Two MSN.com movie reporters debate back and forth the merits of SBC's comedy in general and his new film, Bruno, specifically. The debate was actually surprisingly good.
I've never been an SBC fan--I don't really go for shock jock/gross out/guerilla-style on-the-street comedy. I've never seen the point of the "man on the street" interview-style comedy where they find some stupid mope with underlying issues (racism, homophobia, xenophobia, or some other type of inbred ignorance) and then set them up so the rest of us can laugh at them. What does this accomplish? Those who know that those attitudes and actions are wrong could laugh at (and show disdain and/or contempt) for these people without them being in a movie (and we probably do). And the people who don't know it, won't get the joke. He isn't hightening the collective consciousness of the people (which one of the guys on MSN.com was arguing for). He's going for cheap laughs, very cheap laughs, and I don't find that to be genius. I find it stupid.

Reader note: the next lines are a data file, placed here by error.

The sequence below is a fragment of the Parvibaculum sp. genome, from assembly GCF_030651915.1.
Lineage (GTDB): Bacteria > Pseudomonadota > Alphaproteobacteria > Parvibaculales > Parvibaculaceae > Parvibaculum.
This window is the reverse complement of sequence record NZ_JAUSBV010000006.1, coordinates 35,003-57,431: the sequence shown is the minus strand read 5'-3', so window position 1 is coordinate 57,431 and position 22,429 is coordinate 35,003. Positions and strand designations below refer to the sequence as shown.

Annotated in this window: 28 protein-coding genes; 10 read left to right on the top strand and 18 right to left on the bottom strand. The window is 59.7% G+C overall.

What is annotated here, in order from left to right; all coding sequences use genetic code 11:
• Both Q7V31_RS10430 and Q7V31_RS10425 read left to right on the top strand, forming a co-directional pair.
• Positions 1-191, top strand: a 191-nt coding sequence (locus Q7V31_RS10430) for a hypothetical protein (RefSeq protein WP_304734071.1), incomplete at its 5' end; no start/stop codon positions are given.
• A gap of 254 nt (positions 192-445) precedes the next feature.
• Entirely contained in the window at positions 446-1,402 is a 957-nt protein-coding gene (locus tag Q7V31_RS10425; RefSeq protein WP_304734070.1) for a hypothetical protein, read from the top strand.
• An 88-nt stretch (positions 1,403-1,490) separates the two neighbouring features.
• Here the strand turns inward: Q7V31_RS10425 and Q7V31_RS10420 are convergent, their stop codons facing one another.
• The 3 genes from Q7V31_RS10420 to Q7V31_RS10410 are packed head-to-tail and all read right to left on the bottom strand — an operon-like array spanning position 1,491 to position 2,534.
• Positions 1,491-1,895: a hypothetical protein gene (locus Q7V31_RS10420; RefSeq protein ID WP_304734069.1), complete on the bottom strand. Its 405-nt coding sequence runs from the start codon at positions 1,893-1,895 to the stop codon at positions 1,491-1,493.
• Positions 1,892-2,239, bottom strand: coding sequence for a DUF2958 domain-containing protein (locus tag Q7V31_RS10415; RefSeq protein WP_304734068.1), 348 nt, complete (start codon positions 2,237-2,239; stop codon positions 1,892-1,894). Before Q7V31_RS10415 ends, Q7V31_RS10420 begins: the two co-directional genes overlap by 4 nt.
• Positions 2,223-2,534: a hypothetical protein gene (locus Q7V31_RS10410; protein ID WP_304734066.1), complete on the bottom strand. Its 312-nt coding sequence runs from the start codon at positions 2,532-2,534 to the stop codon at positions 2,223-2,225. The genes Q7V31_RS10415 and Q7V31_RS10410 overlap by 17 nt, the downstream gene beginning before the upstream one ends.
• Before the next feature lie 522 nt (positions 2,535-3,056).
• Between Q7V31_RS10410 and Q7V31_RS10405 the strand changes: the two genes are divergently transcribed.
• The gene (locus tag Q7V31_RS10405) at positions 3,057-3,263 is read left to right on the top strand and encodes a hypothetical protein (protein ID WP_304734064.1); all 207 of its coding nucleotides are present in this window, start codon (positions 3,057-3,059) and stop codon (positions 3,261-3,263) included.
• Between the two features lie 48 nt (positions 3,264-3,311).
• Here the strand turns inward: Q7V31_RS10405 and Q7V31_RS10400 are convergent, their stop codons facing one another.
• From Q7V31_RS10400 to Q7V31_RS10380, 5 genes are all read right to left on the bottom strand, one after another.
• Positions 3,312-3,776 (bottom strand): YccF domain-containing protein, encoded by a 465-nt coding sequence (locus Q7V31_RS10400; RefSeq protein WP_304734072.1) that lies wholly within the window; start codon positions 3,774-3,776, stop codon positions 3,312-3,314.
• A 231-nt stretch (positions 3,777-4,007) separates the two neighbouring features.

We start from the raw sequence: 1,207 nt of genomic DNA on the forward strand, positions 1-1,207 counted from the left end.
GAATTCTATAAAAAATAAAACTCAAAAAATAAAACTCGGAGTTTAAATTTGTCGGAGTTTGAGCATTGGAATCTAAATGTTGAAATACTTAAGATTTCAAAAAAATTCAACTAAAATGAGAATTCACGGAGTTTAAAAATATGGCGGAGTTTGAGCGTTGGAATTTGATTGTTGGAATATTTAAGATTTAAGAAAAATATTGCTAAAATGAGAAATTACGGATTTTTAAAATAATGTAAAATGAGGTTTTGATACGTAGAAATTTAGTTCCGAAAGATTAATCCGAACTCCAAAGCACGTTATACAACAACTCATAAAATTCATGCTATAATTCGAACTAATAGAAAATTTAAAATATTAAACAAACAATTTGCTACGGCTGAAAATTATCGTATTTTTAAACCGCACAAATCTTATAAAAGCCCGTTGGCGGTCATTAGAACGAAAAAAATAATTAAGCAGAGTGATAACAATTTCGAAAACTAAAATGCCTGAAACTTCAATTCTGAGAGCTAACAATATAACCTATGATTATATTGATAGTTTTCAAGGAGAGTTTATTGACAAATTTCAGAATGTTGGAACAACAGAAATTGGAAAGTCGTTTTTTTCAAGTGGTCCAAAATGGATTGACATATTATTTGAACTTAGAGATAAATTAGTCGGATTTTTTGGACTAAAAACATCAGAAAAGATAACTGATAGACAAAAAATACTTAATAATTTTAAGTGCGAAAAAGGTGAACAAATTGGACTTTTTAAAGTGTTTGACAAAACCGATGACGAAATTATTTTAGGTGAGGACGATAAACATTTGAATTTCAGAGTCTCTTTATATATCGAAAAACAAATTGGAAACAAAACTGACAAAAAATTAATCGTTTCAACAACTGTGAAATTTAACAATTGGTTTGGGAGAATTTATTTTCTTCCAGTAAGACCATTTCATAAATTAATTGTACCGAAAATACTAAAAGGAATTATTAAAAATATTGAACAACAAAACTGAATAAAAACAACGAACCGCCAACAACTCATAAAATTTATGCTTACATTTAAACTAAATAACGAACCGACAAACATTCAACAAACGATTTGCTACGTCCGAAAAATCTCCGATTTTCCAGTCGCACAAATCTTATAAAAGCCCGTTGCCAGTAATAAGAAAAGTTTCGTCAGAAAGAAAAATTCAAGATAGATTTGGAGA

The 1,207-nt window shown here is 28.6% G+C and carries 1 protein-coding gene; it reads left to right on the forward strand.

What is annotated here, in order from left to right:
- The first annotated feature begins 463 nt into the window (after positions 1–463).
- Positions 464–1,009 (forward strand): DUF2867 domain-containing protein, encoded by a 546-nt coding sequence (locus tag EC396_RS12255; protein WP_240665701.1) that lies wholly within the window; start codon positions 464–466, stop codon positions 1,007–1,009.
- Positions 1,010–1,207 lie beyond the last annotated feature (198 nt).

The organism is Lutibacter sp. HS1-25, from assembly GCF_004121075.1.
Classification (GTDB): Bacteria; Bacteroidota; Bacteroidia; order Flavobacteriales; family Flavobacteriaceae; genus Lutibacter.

My favorite quote from the article was this:
"And frankly, I don't think Cohen's humor is as outrageous as he thinks it is. Sticking a toy car in your anus just to see the X-ray like they did in the "Jackass" movie is outrageous. Divine eating dog poop at the end of "Pink Flamingos" is outrageous. Getting sideswiped by a naked Asian gangster with a crowbar who jumps out of your trunk like in "The Hangover" is outrageous. Setting up a bunch of pompous celebrities or below-average-intelligence people in a controlled environment in which they're almost guaranteed to have a certain anticipated reaction is simply stacking the deck."